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Why Men Have Shorter Lives Than Women: Blame the Loss of Y Chromosome

Why do men live relatively shorter lives than women? This question might be partly answered by new findings recently published in the American Journal of Human Genetics: the loss of Y chromosome in blood cells of some men might be linked with Alzheimer’s disease.

men lives shorter

To test their hypothesis of whether loss of Y chromosome in blood cells and Alzheimer’s are linked, the researchers analysed data from 3,000 men. Their results show that those having the greater number of blood cells missing a Y chromosome were also more likely to develop the disease.

The researchers found that the frequency of Alzheimer’s in men with blood samples displaying a loss in chromosome Y was similar to that of people bearing genes that make them susceptible to the disease. They discovered this potential link when they examined genetic variations that build up with time: these are known as postzygotic mutations, defined as those acquired later in life, as opposed to inherited gene variants that are innate (as indicated by its name).

They were able to identify one postzygotic mutation in the cells of males that is characterised by the loss of the Y chromosome in blood cells. The loss of this chromosome in particular is generally found in older men, and in smokers. It has been described as a risk factor for cancer. The new study, thus, shows that it might also be indicative of other negative health outcomes like Alzheimer’s. The team explain that loss of Y can be a predictive biomarker for these conditons; they were, however, unable to explain the link.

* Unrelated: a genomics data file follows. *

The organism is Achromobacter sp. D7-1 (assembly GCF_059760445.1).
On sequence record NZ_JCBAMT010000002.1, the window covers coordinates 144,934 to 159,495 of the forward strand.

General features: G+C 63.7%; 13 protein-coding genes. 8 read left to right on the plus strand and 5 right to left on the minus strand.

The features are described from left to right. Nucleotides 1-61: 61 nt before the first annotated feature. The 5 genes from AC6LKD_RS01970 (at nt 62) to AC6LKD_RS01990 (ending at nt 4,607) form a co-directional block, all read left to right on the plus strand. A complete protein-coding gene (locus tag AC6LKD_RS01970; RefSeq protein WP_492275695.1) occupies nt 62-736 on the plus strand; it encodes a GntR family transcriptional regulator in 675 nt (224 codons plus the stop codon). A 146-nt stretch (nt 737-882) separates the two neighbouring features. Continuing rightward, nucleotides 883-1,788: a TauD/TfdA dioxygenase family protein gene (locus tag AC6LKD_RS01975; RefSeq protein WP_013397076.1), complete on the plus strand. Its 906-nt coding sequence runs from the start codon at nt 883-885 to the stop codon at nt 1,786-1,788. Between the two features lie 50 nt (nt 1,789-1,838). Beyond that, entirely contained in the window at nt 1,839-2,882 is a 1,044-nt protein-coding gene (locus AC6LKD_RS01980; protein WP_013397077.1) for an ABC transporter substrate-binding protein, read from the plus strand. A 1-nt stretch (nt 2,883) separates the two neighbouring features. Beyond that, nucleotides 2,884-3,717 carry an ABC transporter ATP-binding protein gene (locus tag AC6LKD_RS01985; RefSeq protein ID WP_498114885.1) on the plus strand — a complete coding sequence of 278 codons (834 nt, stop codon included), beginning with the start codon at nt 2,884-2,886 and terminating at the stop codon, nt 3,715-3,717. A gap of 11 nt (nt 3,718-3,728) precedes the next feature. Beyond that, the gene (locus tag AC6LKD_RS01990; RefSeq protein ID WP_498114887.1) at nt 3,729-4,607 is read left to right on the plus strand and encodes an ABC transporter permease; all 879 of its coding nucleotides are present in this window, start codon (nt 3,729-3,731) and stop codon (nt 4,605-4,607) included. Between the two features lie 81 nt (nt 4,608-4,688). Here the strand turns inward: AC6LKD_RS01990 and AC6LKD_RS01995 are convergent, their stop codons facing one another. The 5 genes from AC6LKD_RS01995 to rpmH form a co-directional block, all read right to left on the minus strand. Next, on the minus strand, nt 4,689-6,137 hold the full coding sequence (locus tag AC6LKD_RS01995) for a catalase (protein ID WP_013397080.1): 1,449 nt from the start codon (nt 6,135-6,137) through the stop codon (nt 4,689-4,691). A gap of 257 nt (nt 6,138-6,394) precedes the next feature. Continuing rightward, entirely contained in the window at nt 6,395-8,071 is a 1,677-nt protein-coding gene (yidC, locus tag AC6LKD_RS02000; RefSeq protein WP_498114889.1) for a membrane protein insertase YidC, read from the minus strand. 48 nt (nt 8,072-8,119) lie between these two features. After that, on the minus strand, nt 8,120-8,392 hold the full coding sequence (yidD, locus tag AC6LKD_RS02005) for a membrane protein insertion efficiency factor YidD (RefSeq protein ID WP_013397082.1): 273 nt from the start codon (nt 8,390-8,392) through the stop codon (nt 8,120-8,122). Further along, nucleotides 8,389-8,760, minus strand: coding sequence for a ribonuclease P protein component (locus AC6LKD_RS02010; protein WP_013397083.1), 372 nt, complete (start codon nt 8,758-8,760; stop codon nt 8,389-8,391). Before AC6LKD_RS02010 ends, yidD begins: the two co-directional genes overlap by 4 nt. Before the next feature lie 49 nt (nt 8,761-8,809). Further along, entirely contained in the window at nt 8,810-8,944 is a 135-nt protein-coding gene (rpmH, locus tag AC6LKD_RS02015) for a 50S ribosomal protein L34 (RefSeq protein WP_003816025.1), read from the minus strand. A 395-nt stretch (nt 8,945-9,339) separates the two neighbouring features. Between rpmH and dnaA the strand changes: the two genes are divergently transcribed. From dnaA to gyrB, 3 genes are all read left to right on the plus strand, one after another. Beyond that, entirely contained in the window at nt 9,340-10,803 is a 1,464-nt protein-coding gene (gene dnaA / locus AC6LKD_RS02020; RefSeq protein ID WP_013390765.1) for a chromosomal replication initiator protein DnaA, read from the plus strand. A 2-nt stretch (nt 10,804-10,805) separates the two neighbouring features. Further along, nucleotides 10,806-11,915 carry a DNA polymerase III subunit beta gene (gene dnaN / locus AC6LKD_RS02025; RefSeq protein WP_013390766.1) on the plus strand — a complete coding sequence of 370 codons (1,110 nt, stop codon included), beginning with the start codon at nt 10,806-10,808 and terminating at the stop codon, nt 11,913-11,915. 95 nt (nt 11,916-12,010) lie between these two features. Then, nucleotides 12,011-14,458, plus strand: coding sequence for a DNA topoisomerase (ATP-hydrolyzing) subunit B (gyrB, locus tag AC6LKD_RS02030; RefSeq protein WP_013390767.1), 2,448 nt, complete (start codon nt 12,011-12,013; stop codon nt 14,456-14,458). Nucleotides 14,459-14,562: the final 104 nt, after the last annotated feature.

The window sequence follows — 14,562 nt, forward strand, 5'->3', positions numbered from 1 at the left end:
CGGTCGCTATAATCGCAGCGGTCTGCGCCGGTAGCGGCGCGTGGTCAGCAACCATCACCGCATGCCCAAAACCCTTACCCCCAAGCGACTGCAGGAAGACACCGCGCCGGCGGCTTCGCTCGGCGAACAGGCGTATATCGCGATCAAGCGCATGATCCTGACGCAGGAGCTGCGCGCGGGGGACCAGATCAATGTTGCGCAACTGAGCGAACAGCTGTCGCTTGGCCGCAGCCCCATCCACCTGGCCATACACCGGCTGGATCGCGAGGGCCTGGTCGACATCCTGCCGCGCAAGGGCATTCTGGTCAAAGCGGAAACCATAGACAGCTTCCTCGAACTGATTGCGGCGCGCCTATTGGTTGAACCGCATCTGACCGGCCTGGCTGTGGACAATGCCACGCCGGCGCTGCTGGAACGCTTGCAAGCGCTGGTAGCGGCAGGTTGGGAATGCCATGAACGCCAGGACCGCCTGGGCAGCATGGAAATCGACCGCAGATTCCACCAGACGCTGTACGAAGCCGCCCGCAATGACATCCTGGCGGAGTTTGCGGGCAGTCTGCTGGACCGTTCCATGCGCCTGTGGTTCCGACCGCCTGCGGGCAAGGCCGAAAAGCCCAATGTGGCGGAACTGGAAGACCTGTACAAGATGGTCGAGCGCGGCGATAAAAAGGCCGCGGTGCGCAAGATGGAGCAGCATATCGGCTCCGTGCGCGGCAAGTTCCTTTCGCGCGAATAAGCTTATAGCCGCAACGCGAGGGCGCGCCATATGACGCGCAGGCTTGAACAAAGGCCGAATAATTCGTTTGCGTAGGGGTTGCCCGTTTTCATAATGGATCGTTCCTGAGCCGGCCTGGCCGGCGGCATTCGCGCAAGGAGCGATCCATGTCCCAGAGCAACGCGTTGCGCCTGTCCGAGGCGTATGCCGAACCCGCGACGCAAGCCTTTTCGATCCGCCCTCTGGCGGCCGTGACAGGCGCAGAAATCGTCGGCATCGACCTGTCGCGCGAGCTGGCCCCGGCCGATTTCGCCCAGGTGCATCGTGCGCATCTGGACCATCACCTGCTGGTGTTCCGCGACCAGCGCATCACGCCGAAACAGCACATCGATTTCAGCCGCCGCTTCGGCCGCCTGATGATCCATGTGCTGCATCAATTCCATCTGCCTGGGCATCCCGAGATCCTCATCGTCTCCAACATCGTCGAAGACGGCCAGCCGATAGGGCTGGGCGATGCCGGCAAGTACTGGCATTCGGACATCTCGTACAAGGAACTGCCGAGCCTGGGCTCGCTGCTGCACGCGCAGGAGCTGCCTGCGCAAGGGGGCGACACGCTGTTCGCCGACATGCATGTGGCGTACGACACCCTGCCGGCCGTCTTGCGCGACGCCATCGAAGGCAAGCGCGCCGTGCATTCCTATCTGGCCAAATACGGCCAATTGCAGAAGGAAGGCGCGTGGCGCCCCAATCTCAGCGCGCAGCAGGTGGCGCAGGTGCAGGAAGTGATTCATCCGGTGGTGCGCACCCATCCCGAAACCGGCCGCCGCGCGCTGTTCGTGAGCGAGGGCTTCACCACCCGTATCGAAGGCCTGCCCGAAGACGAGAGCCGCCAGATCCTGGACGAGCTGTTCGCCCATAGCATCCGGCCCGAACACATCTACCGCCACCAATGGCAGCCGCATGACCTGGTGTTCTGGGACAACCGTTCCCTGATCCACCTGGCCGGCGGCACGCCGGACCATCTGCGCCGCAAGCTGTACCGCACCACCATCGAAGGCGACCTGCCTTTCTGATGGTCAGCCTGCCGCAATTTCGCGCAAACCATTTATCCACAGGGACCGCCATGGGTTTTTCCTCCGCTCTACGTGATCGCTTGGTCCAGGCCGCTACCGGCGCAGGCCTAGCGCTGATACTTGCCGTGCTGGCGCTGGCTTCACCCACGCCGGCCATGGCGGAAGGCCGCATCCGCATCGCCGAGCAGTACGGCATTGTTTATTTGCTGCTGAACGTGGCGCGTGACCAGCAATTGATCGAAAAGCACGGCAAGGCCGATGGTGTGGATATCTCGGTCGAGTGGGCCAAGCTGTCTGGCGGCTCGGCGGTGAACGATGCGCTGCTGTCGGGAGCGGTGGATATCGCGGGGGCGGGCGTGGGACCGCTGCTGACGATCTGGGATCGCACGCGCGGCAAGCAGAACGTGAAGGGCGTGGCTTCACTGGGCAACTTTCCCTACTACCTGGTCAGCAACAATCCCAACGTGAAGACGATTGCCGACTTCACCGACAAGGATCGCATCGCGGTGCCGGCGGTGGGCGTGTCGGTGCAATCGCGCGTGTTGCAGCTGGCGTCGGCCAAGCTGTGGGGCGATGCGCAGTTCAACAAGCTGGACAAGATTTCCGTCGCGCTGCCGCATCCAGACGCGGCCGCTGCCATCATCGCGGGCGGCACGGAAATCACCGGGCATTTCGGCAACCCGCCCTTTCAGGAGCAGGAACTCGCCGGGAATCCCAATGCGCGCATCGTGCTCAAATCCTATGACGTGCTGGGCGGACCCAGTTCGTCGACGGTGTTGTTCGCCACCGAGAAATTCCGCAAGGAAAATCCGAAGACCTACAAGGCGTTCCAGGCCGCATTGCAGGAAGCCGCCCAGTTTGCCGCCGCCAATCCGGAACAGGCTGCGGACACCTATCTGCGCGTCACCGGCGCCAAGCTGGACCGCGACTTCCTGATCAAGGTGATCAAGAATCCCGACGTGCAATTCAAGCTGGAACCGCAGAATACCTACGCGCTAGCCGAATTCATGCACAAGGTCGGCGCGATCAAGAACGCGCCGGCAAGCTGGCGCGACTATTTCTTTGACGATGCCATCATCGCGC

Since the Y chromosome is specific to men, and that its loss pertains to the risk of the disease, this finding could explain why men generally tend to live shorter lives than women.

Author Lars Forsberg explains that this link is not an absolute fact, that is, the loss of Y does not mean that the person will surely have cancer or Alzheimer’s; some men in the study lost the Y in their blood cells without showing any symptoms in their later years. But, Forsberg does add that loss of Y might become a new biomarker to indicate risks of diseases.


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